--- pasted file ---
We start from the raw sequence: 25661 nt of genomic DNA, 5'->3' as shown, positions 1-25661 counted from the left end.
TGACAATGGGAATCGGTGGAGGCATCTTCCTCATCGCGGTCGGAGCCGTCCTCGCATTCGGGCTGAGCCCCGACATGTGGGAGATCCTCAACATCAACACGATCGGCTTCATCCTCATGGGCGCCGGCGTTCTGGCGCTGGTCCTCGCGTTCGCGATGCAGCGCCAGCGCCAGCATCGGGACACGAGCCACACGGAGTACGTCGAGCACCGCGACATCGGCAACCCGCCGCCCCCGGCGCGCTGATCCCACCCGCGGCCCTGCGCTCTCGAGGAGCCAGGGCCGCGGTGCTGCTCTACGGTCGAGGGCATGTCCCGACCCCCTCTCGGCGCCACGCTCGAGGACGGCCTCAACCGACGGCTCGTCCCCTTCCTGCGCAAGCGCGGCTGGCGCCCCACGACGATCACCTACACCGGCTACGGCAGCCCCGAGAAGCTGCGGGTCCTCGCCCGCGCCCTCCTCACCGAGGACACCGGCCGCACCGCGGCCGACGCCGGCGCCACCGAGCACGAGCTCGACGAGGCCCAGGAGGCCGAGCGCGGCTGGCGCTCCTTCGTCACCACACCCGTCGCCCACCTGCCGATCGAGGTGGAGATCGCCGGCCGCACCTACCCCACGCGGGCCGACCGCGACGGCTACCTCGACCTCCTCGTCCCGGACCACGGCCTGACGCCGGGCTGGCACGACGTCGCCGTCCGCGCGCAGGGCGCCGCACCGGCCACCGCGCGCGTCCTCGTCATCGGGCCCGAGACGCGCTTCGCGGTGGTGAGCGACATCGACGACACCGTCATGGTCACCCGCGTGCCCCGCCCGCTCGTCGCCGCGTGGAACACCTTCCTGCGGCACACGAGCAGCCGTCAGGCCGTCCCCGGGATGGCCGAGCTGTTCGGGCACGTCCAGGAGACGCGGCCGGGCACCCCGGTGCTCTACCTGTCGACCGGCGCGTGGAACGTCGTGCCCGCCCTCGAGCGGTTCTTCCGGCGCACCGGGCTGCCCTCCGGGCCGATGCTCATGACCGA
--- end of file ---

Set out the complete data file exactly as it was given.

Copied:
We start from the raw sequence: 25661 nt of genomic DNA, 5'->3' as shown, positions 1-25661 counted from the left end.
TGACAATGGGAATCGGTGGAGGCATCTTCCTCATCGCGGTCGGAGCCGTCCTCGCATTCGGGCTGAGCCCCGACATGTGGGAGATCCTCAACATCAACACGATCGGCTTCATCCTCATGGGCGCCGGCGTTCTGGCGCTGGTCCTCGCGTTCGCGATGCAGCGCCAGCGCCAGCATCGGGACACGAGCCACACGGAGTACGTCGAGCACCGCGACATCGGCAACCCGCCGCCCCCGGCGCGCTGATCCCACCCGCGGCCCTGCGCTCTCGAGGAGCCAGGGCCGCGGTGCTGCTCTACGGTCGAGGGCATGTCCCGACCCCCTCTCGGCGCCACGCTCGAGGACGGCCTCAACCGACGGCTCGTCCCCTTCCTGCGCAAGCGCGGCTGGCGCCCCACGACGATCACCTACACCGGCTACGGCAGCCCCGAGAAGCTGCGGGTCCTCGCCCGCGCCCTCCTCACCGAGGACACCGGCCGCACCGCGGCCGACGCCGGCGCCACCGAGCACGAGCTCGACGAGGCCCAGGAGGCCGAGCGCGGCTGGCGCTCCTTCGTCACCACACCCGTCGCCCACCTGCCGATCGAGGTGGAGATCGCCGGCCGCACCTACCCCACGCGGGCCGACCGCGACGGCTACCTCGACCTCCTCGTCCCGGACCACGGCCTGACGCCGGGCTGGCACGACGTCGCCGTCCGCGCGCAGGGCGCCGCACCGGCCACCGCGCGCGTCCTCGTCATCGGGCCCGAGACGCGCTTCGCGGTGGTGAGCGACATCGACGACACCGTCATGGTCACCCGCGTGCCCCGCCCGCTCGTCGCCGCGTGGAACACCTTCCTGCGGCACACGAGCAGCCGTCAGGCCGTCCCCGGGATGGCCGAGCTGTTCGGGCACGTCCAGGAGACGCGGCCGGGCACCCCGGTGCTCTACCTGTCGACCGGCGCGTGGAACGTCGTGCCCGCCCTCGAGCGGTTCTTCCGGCGCACCGGGCTGCCCTCCGGGCCGATGCTCATGACCGA